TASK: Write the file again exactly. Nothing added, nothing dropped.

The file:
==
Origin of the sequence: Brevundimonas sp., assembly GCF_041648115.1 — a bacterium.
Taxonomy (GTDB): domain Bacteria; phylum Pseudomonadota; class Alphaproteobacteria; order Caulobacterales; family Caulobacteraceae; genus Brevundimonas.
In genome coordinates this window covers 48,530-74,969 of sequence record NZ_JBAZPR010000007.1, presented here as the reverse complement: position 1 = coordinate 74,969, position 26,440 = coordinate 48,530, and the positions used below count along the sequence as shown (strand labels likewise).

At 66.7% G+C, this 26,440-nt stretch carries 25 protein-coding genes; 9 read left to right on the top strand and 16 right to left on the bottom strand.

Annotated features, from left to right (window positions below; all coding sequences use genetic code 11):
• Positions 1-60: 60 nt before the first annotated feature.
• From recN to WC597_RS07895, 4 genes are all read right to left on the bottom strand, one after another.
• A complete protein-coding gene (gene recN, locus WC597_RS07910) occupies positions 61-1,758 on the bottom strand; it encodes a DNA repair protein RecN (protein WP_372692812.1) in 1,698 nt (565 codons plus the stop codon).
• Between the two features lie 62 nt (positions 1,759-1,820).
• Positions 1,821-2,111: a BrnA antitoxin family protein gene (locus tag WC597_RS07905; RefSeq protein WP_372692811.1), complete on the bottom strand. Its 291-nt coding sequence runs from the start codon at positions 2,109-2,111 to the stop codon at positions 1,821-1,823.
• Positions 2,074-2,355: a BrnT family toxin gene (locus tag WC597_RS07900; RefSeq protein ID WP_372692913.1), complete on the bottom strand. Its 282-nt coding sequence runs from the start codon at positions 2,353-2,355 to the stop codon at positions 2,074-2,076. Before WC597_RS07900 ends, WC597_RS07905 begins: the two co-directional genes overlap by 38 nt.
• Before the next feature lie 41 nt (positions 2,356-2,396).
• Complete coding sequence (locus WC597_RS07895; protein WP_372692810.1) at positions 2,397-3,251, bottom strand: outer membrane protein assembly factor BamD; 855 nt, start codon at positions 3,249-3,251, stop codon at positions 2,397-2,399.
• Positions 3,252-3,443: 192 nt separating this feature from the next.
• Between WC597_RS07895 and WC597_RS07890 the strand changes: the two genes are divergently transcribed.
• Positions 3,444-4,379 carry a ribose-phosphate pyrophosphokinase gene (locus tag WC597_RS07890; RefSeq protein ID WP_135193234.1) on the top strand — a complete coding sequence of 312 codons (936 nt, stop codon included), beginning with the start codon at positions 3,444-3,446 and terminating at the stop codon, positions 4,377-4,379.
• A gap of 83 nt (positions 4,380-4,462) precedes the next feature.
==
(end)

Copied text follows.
Origin of the sequence: Brevundimonas sp., assembly GCF_041648115.1 — a bacterium.
Taxonomy (GTDB): domain Bacteria; phylum Pseudomonadota; class Alphaproteobacteria; order Caulobacterales; family Caulobacteraceae; genus Brevundimonas.
In genome coordinates this window covers 48,530-74,969 of sequence record NZ_JBAZPR010000007.1, presented here as the reverse complement: position 1 = coordinate 74,969, position 26,440 = coordinate 48,530, and the positions used below count along the sequence as shown (strand labels likewise).

At 66.7% G+C, this 26,440-nt stretch carries 25 protein-coding genes; 9 read left to right on the top strand and 16 right to left on the bottom strand.

Annotated features, from left to right (window positions below; all coding sequences use genetic code 11):
• Positions 1-60: 60 nt before the first annotated feature.
• From recN to WC597_RS07895, 4 genes are all read right to left on the bottom strand, one after another.
• A complete protein-coding gene (gene recN, locus WC597_RS07910) occupies positions 61-1,758 on the bottom strand; it encodes a DNA repair protein RecN (protein WP_372692812.1) in 1,698 nt (565 codons plus the stop codon).
• Between the two features lie 62 nt (positions 1,759-1,820).
• Positions 1,821-2,111: a BrnA antitoxin family protein gene (locus tag WC597_RS07905; RefSeq protein WP_372692811.1), complete on the bottom strand. Its 291-nt coding sequence runs from the start codon at positions 2,109-2,111 to the stop codon at positions 1,821-1,823.
• Positions 2,074-2,355: a BrnT family toxin gene (locus tag WC597_RS07900; RefSeq protein ID WP_372692913.1), complete on the bottom strand. Its 282-nt coding sequence runs from the start codon at positions 2,353-2,355 to the stop codon at positions 2,074-2,076. Before WC597_RS07900 ends, WC597_RS07905 begins: the two co-directional genes overlap by 38 nt.
• Before the next feature lie 41 nt (positions 2,356-2,396).
• Complete coding sequence (locus WC597_RS07895; protein WP_372692810.1) at positions 2,397-3,251, bottom strand: outer membrane protein assembly factor BamD; 855 nt, start codon at positions 3,249-3,251, stop codon at positions 2,397-2,399.
• Positions 3,252-3,443: 192 nt separating this feature from the next.
• Between WC597_RS07895 and WC597_RS07890 the strand changes: the two genes are divergently transcribed.
• Positions 3,444-4,379 carry a ribose-phosphate pyrophosphokinase gene (locus tag WC597_RS07890; RefSeq protein ID WP_135193234.1) on the top strand — a complete coding sequence of 312 codons (936 nt, stop codon included), beginning with the start codon at positions 3,444-3,446 and terminating at the stop codon, positions 4,377-4,379.
• A gap of 83 nt (positions 4,380-4,462) precedes the next feature.